R L Bhatia: Sonia Gandhi expressed her anguish, showed her compassion. And in my view, it was justified. The BJP condemns it today -- forgetting that they were to first ones to applaud, to gloat when Bluestar took place. They attack Sonia's 'hypocrisy' -- what of their own?

The Stability Plank:

D S Sodhi: Why are we facing the expense of a national election after just 18 months? Because of the Congress. The Congress was responsible for 18 months of political turmoil -- with what face can they now promise stability?

R L Bhatia: Out of 50 years, the Congress ruled for 43. We had four prime ministers. In the remaining seven years, there have been seven prime ministers. The Congress, whenever it got a mandate, served out its full term. The Opposition parties never, ever have. They say we caused the recent instability -- they forget that if not for the Congress, the country would have faced elections in 13 days, not 18 months? The Vajpayee government fell not because of the Congress, but because no party trusted the BJP. The UF ruled not because it had a mandate, but because we did our best to spare the country an election.

On the BJP-SAD government in Punjab:

D S Sodhi: We restored peace to the state, where the Congress could provide only hatred, bloodshed. If the two parties are in alliance, it is because Hindus and Sikhs, between whom the Congress sought to create a divide, are now united again. And that is achievement enough. Punjab is an agrarian state, and the government has already fulfilled its promise of free power. We have a common minimum programme, and every item on it is being fulfilled.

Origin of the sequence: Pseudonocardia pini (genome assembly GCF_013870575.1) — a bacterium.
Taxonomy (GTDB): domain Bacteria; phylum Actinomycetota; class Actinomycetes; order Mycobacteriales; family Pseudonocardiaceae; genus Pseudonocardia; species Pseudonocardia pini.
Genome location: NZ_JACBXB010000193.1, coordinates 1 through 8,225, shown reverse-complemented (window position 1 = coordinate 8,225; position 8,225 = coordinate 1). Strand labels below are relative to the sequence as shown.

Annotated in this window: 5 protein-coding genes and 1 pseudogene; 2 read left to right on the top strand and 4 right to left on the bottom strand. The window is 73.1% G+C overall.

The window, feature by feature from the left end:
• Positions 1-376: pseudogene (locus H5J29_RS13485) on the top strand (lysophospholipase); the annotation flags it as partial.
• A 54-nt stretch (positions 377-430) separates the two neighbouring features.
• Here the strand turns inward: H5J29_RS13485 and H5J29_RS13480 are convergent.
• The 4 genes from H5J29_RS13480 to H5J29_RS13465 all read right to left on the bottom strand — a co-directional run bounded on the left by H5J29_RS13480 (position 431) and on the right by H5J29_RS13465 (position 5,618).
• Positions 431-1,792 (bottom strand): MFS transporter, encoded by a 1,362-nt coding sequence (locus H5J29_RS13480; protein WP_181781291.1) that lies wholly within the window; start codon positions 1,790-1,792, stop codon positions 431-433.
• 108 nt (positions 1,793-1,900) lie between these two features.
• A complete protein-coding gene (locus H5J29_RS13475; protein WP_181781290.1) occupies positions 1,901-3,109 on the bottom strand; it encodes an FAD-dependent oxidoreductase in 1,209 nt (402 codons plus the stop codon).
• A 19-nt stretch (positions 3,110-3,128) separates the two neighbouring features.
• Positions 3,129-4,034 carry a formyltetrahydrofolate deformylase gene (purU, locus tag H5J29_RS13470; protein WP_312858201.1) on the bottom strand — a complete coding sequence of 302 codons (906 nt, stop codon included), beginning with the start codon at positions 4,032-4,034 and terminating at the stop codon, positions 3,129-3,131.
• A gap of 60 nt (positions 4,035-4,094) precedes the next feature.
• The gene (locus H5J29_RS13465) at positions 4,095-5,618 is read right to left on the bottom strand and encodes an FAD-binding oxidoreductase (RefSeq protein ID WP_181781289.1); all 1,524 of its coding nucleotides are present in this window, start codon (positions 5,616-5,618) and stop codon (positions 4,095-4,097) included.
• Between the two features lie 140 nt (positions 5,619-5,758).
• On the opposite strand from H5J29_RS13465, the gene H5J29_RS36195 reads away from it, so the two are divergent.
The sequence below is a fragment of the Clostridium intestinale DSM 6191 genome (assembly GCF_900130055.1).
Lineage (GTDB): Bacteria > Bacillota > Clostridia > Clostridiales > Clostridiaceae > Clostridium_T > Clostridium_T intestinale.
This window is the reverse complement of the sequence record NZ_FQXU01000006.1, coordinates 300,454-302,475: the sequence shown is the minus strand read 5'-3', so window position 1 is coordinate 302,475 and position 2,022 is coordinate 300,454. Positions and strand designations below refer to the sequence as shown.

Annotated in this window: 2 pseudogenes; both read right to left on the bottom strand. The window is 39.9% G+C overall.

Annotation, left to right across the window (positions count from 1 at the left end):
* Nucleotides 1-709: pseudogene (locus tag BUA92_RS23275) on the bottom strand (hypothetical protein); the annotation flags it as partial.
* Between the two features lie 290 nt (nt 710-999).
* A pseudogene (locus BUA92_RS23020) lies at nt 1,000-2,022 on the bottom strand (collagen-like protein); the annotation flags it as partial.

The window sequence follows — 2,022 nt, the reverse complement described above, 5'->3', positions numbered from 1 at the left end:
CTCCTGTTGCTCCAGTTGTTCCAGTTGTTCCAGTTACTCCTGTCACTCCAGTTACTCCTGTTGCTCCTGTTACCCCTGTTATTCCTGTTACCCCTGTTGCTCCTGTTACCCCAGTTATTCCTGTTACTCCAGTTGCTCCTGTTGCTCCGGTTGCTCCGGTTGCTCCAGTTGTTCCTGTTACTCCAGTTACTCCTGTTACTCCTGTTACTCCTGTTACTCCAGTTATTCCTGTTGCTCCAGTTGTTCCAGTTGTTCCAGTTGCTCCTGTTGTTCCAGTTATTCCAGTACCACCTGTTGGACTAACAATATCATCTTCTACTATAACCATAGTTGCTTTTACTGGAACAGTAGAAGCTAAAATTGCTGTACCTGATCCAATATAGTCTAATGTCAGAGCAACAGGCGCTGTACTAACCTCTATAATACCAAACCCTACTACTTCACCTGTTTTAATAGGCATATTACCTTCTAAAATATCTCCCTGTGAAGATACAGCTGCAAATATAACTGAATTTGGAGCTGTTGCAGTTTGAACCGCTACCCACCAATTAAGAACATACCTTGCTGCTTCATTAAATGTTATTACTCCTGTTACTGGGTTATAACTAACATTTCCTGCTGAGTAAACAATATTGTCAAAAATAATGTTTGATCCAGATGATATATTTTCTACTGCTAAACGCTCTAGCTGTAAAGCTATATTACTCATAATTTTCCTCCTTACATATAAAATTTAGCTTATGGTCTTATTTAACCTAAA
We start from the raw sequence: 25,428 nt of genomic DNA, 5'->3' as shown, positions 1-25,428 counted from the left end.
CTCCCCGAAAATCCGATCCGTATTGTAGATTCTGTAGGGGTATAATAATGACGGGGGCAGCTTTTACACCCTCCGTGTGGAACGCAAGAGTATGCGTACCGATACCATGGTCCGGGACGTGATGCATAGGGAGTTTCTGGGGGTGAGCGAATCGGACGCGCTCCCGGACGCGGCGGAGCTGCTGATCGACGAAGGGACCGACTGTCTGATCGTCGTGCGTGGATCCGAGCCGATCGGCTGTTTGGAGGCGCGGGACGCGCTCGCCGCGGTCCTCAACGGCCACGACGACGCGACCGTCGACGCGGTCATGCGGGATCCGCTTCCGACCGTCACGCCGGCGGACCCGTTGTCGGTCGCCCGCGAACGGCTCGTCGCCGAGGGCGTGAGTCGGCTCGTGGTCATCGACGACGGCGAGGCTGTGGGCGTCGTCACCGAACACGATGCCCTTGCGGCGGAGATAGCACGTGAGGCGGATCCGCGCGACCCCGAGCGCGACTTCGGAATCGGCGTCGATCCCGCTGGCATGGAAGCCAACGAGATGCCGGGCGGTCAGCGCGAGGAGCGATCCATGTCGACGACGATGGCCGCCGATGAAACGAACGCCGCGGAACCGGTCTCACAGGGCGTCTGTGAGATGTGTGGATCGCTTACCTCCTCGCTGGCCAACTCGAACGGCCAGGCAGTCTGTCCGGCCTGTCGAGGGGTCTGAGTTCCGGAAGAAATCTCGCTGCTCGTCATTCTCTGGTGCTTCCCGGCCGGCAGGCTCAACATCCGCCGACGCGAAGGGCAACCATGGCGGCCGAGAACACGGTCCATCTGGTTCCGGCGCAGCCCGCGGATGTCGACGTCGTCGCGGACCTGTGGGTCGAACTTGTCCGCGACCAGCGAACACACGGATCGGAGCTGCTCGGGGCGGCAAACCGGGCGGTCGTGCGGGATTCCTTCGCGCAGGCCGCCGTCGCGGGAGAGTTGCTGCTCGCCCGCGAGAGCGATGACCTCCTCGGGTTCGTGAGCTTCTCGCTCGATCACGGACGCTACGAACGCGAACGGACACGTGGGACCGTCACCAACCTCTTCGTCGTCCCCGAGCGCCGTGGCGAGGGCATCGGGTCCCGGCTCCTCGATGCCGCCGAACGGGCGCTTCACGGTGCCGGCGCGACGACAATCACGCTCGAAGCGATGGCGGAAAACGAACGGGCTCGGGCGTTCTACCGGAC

R L Bhatia: The Akali Dal says that unless Punjab gets all the water it requires from its rivers, none will be released to Haryana. And the BJP is opposed to that. What common minimum programme do they have -- to disagree on every important issue?

On corruption:

D S Sodhi: I thought Rao was not given a ticket because he was held responsible for Ayodhya? Is the Congress now saying it had a corrupt prime minister for five years? As to the CBI enquiry, does Bhatia think that anyone can block it? His party, while in power at the Centre, could not block the CBI from investigating Sukh Ram and others, but he claims a state government can? No, if the CBI is not investigating, it is because there is nothing to investigate! As simple as that.

R L Bhatia: The Congress stance is very clear -- denial of tickets to P V Narasimha Rao and many others is all the proof you require. What of the BJP? It is allied to the Akali Dal -- and in the short period of their rule, three senior IAS officers were sought to be investigated by the CBI, but the SAD-BJP government blocked it. And how can a party allied with Jayalalitha talk of corruption?